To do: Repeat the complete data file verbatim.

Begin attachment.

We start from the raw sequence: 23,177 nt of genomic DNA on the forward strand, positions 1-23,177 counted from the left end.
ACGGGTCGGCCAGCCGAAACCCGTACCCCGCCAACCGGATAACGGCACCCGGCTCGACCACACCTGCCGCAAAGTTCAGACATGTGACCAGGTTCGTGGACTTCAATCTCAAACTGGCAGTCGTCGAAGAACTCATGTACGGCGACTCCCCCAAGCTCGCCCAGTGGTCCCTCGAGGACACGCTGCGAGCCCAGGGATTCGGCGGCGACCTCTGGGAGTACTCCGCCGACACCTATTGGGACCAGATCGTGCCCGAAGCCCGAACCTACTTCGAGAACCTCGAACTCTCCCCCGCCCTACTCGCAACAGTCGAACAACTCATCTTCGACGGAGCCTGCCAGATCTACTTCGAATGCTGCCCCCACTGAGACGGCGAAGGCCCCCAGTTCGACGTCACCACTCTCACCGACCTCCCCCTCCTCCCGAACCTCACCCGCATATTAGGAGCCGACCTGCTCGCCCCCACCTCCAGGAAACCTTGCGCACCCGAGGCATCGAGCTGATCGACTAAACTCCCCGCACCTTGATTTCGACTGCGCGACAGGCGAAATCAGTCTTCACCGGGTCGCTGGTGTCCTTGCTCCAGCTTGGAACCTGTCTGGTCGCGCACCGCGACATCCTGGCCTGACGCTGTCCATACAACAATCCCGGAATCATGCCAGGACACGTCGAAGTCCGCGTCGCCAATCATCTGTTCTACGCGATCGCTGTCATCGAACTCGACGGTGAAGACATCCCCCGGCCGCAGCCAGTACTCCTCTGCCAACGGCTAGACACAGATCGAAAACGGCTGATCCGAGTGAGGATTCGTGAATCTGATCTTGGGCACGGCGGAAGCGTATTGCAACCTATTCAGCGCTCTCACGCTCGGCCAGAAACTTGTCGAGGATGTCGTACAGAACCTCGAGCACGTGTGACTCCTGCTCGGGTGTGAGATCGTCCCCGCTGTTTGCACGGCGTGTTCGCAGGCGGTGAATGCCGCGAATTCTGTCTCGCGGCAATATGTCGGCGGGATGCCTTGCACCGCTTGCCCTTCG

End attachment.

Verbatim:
We start from the raw sequence: 23,177 nt of genomic DNA on the forward strand, positions 1-23,177 counted from the left end.
ACGGGTCGGCCAGCCGAAACCCGTACCCCGCCAACCGGATAACGGCACCCGGCTCGACCACACCTGCCGCAAAGTTCAGACATGTGACCAGGTTCGTGGACTTCAATCTCAAACTGGCAGTCGTCGAAGAACTCATGTACGGCGACTCCCCCAAGCTCGCCCAGTGGTCCCTCGAGGACACGCTGCGAGCCCAGGGATTCGGCGGCGACCTCTGGGAGTACTCCGCCGACACCTATTGGGACCAGATCGTGCCCGAAGCCCGAACCTACTTCGAGAACCTCGAACTCTCCCCCGCCCTACTCGCAACAGTCGAACAACTCATCTTCGACGGAGCCTGCCAGATCTACTTCGAATGCTGCCCCCACTGAGACGGCGAAGGCCCCCAGTTCGACGTCACCACTCTCACCGACCTCCCCCTCCTCCCGAACCTCACCCGCATATTAGGAGCCGACCTGCTCGCCCCCACCTCCAGGAAACCTTGCGCACCCGAGGCATCGAGCTGATCGACTAAACTCCCCGCACCTTGATTTCGACTGCGCGACAGGCGAAATCAGTCTTCACCGGGTCGCTGGTGTCCTTGCTCCAGCTTGGAACCTGTCTGGTCGCGCACCGCGACATCCTGGCCTGACGCTGTCCATACAACAATCCCGGAATCATGCCAGGACACGTCGAAGTCCGCGTCGCCAATCATCTGTTCTACGCGATCGCTGTCATCGAACTCGACGGTGAAGACATCCCCCGGCCGCAGCCAGTACTCCTCTGCCAACGGCTAGACACAGATCGAAAACGGCTGATCCGAGTGAGGATTCGTGAATCTGATCTTGGGCACGGCGGAAGCGTATTGCAACCTATTCAGCGCTCTCACGCTCGGCCAGAAACTTGTCGAGGATGTCGTACAGAACCTCGAGCACGTGTGACTCCTGCTCGGGTGTGAGATCGTCCCCGCTGTTTGCACGGCGTGTTCGCAGGCGGTGAATGCCGCGAATTCTGTCTCGCGGCAATATGTCGGCGGGATGCCTTGCACCGCTTGCCCTTCG